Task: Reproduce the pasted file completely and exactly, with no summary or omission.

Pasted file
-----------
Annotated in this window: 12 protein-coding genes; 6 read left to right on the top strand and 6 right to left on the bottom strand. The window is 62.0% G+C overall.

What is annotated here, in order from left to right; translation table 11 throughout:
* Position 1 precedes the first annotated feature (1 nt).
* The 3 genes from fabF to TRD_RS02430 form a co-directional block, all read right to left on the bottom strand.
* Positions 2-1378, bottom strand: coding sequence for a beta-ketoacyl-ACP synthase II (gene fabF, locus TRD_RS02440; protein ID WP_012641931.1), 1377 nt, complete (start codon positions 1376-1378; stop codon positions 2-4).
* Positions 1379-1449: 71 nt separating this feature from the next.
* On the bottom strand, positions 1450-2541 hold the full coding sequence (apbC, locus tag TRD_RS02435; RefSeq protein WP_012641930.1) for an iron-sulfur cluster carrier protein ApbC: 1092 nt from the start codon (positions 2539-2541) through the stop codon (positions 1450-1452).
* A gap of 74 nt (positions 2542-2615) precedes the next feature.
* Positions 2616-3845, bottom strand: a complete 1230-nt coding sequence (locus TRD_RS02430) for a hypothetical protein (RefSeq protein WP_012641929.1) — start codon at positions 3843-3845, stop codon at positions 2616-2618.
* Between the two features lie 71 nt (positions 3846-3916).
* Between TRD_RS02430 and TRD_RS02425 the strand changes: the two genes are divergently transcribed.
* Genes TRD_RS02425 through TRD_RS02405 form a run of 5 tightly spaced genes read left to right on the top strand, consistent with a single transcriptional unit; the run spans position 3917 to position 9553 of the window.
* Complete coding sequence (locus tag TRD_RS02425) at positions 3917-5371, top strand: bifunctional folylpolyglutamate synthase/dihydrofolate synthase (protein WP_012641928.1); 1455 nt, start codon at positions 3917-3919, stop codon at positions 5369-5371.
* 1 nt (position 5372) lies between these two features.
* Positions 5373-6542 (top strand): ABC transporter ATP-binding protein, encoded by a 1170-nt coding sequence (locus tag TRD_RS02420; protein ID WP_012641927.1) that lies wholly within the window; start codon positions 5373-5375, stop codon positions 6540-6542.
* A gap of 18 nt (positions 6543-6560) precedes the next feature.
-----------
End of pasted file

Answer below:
Annotated in this window: 12 protein-coding genes; 6 read left to right on the top strand and 6 right to left on the bottom strand. The window is 62.0% G+C overall.

What is annotated here, in order from left to right; translation table 11 throughout:
* Position 1 precedes the first annotated feature (1 nt).
* The 3 genes from fabF to TRD_RS02430 form a co-directional block, all read right to left on the bottom strand.
* Positions 2-1378, bottom strand: coding sequence for a beta-ketoacyl-ACP synthase II (gene fabF, locus TRD_RS02440; protein ID WP_012641931.1), 1377 nt, complete (start codon positions 1376-1378; stop codon positions 2-4).
* Positions 1379-1449: 71 nt separating this feature from the next.
* On the bottom strand, positions 1450-2541 hold the full coding sequence (apbC, locus tag TRD_RS02435; RefSeq protein WP_012641930.1) for an iron-sulfur cluster carrier protein ApbC: 1092 nt from the start codon (positions 2539-2541) through the stop codon (positions 1450-1452).
* A gap of 74 nt (positions 2542-2615) precedes the next feature.
* Positions 2616-3845, bottom strand: a complete 1230-nt coding sequence (locus TRD_RS02430) for a hypothetical protein (RefSeq protein WP_012641929.1) — start codon at positions 3843-3845, stop codon at positions 2616-2618.
* Between the two features lie 71 nt (positions 3846-3916).
* Between TRD_RS02430 and TRD_RS02425 the strand changes: the two genes are divergently transcribed.
* Genes TRD_RS02425 through TRD_RS02405 form a run of 5 tightly spaced genes read left to right on the top strand, consistent with a single transcriptional unit; the run spans position 3917 to position 9553 of the window.
* Complete coding sequence (locus tag TRD_RS02425) at positions 3917-5371, top strand: bifunctional folylpolyglutamate synthase/dihydrofolate synthase (protein WP_012641928.1); 1455 nt, start codon at positions 3917-3919, stop codon at positions 5369-5371.
* 1 nt (position 5372) lies between these two features.
* Positions 5373-6542 (top strand): ABC transporter ATP-binding protein, encoded by a 1170-nt coding sequence (locus tag TRD_RS02420; protein ID WP_012641927.1) that lies wholly within the window; start codon positions 5373-5375, stop codon positions 6540-6542.
* A gap of 18 nt (positions 6543-6560) precedes the next feature.